A diagnosis of advanced cancer is often the cue for people to search for meaning in life. For some, this may be the first time they are confronted with the thought of death or dying.

People may want to understand their purpose and legacy, to celebrate their life, and look for strength, peace, harmony and comfort. They, and those around them, may change their priorities and think about what they want from life.

This is when spirituality, religion, faith or belief in a greater power comes into play. For some, it is an unstructured approach – spending time with others, basking in memories and reflecting on their experiences. For others, prayer, religious rites and spiritual guidance not only provide comfort and support, but increase their ability to cope with their illness.

What may help

Social and pastoral care

Social and pastoral care workers can offer support, guidance and prayer, and discuss spiritual concerns. Previous involvement, or not, in formal worship is usually unnecessary. Your local hospital or palliative care team, or your local church or religious organisation, should be able to help you find the appropriate people.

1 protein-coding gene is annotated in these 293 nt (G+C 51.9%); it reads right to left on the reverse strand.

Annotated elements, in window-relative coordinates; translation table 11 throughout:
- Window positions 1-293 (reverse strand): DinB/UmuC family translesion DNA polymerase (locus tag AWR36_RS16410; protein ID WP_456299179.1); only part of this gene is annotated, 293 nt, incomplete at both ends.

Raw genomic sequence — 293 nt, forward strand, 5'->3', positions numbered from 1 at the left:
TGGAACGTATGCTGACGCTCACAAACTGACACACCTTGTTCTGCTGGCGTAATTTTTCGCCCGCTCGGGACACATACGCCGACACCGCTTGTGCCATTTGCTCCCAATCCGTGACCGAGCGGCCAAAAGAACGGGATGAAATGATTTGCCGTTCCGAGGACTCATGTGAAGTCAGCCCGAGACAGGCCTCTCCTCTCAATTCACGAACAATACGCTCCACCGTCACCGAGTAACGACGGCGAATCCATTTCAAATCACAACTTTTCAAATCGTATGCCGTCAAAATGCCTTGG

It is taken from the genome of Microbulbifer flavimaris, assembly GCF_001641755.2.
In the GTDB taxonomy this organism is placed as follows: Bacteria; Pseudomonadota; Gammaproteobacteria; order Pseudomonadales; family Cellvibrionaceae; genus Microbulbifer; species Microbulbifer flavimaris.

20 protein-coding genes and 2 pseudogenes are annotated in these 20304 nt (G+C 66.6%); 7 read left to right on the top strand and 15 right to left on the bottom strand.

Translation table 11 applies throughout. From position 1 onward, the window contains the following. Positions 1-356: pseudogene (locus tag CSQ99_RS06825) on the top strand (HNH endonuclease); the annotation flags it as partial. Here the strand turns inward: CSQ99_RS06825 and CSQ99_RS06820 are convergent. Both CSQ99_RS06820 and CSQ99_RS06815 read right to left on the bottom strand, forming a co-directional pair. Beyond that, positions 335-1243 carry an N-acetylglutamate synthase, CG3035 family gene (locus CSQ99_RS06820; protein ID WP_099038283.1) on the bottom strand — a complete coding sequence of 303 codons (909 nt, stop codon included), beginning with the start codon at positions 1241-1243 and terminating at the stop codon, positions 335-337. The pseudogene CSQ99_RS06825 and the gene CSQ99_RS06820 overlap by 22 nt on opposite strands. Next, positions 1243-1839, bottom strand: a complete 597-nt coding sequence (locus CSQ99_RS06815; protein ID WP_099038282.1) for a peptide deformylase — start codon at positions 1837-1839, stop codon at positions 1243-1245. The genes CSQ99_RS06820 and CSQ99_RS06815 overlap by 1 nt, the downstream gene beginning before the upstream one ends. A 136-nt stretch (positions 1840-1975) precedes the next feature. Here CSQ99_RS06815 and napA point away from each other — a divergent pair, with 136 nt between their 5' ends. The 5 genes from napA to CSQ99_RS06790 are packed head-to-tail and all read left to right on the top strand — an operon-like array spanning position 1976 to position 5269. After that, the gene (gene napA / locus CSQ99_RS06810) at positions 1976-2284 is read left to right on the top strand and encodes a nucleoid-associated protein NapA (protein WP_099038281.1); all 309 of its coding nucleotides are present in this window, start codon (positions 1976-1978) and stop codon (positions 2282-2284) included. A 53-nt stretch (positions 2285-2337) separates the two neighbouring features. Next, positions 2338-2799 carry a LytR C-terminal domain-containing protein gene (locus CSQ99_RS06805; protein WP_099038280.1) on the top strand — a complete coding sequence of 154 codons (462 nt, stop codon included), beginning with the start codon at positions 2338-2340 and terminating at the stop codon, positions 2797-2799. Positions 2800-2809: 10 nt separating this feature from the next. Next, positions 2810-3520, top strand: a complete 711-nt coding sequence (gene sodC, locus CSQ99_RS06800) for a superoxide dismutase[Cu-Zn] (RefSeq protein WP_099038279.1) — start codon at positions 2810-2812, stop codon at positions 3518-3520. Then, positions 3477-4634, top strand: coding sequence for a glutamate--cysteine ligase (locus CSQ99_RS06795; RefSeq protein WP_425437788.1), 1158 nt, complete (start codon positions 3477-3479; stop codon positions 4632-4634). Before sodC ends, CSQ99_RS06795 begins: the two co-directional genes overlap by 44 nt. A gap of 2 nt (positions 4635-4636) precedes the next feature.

Finding meaning

Searching for meaning or finding that one’s life has order and purpose has been shown to influence satisfaction with life and well-being. Every person is different, but some people have found that going through old photos, writing down memories, or leaving a lasting legacy such as a taped or written message for a child, have helped them find peace and comfort. Others may find it useful to re-evaluate their priorities and goals and determine specific strategies to help achieve them.

For more information

  • The Handbook for Mortals, contains a chapter on finding meaning in life.
  • The US National Cancer Institute has information on looking for meaning and celebrating your life.


Life, Hope & Reality was developed and written by Afaf Girgis, Claire Johnson, and Sylvie Lambert with funding from the NHMRC and Cancer Council NSW.

Last updated 30 August 2015